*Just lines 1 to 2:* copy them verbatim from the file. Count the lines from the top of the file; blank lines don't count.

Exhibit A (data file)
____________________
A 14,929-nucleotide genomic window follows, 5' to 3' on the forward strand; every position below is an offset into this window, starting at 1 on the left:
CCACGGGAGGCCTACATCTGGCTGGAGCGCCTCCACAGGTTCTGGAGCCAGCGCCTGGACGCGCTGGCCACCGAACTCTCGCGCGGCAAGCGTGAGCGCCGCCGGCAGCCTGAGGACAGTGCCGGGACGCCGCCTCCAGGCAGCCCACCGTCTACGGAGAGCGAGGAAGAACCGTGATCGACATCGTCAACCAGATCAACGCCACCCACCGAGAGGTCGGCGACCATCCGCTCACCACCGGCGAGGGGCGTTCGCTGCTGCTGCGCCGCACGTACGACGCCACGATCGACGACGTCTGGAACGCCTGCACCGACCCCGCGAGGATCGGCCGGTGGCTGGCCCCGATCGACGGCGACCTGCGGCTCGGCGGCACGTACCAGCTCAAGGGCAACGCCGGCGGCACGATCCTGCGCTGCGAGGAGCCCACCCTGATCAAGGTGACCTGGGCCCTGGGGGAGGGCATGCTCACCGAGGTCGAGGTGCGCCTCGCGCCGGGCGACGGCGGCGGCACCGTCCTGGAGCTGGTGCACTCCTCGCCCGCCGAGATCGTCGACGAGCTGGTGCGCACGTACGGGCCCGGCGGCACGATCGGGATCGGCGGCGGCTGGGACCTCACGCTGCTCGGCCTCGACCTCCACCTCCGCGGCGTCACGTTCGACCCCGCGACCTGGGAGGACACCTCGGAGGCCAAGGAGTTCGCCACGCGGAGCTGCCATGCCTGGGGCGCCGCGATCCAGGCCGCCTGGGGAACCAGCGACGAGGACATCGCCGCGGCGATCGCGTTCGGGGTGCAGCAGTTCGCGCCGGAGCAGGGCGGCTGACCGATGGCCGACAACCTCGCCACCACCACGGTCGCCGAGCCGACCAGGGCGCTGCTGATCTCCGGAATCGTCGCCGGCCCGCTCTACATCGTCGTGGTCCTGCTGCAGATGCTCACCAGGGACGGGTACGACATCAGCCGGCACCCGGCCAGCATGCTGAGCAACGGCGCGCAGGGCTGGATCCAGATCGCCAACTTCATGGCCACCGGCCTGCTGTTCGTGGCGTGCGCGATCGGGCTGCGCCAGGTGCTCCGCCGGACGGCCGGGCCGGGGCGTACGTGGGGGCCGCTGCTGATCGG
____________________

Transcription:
A 14,929-nucleotide genomic window follows, 5' to 3' on the forward strand; every position below is an offset into this window, starting at 1 on the left:
CCACGGGAGGCCTACATCTGGCTGGAGCGCCTCCACAGGTTCTGGAGCCAGCGCCTGGACGCGCTGGCCACCGAACTCTCGCGCGGCAAGCGTGAGCGCCGCCGGCAGCCTGAGGACAGTGCCGGGACGCCGCCTCCAGGCAGCCCACCGTCTACGGAGAGCGAGGAAGAACCGTGATCGACATCGTCAACCAGATCAACGCCACCCACCGAGAGGTCGGCGACCATCCGCTCACCACCGGCGAGGGGCGTTCGCTGCTGCTGCGCCGCACGTACGACGCCACGATCGACGACGTCTGGAACGCCTGCACCGACCCCGCGAGGATCGGCCGGTGGCTGGCCCCGATCGACGGCGACCTGCGGCTCGGCGGCACGTACCAGCTCAAGGGCAACGCCGGCGGCACGATCCTGCGCTGCGAGGAGCCCACCCTGATCAAGGTGACCTGGGCCCTGGGGGAGGGCATGCTCACCGAGGTCGAGGTGCGCCTCGCGCCGGGCGACGGCGGCGGCACCGTCCTGGAGCTGGTGCACTCCTCGCCCGCCGAGATCGTCGACGAGCTGGTGCGCACGTACGGGCCCGGCGGCACGATCGGGATCGGCGGCGGCTGGGACCTCACGCTGCTCGGCCTCGACCTCCACCTCCGCGGCGTCACGTTCGACCCCGCGACCTGGGAGGACACCTCGGAGGCCAAGGAGTTCGCCACGCGGAGCTGCCATGCCTGGGGCGCCGCGATCCAGGCCGCCTGGGGAACCAGCGACGAGGACATCGCCGCGGCGATCGCGTTCGGGGTGCAGCAGTTCGCGCCGGAGCAGGGCGGCTGACCGATGGCCGACAACCTCGCCACCACCACGGTCGCCGAGCCGACCAGGGCGCTGCTGATCTCCGGAATCGTCGCCGGCCCGCTCTACATCGTCGTGGTCCTGCTGCAGATGCTCACCAGGGACGGGTACGACATCAGCCGGCACCCGGCCAGCATGCTGAGCAACGGCGCGCAGGGCTGGATCCAGATCGCCAACTTCATGGCCACCGGCCTGCTGTTCGTGGCGTGCGCGATCGGGCTGCGCCAGGTGCTCCGCCGGACGGCCGGGCCGGGGCGTACGTGGGGGCCGCTGCTGATCGG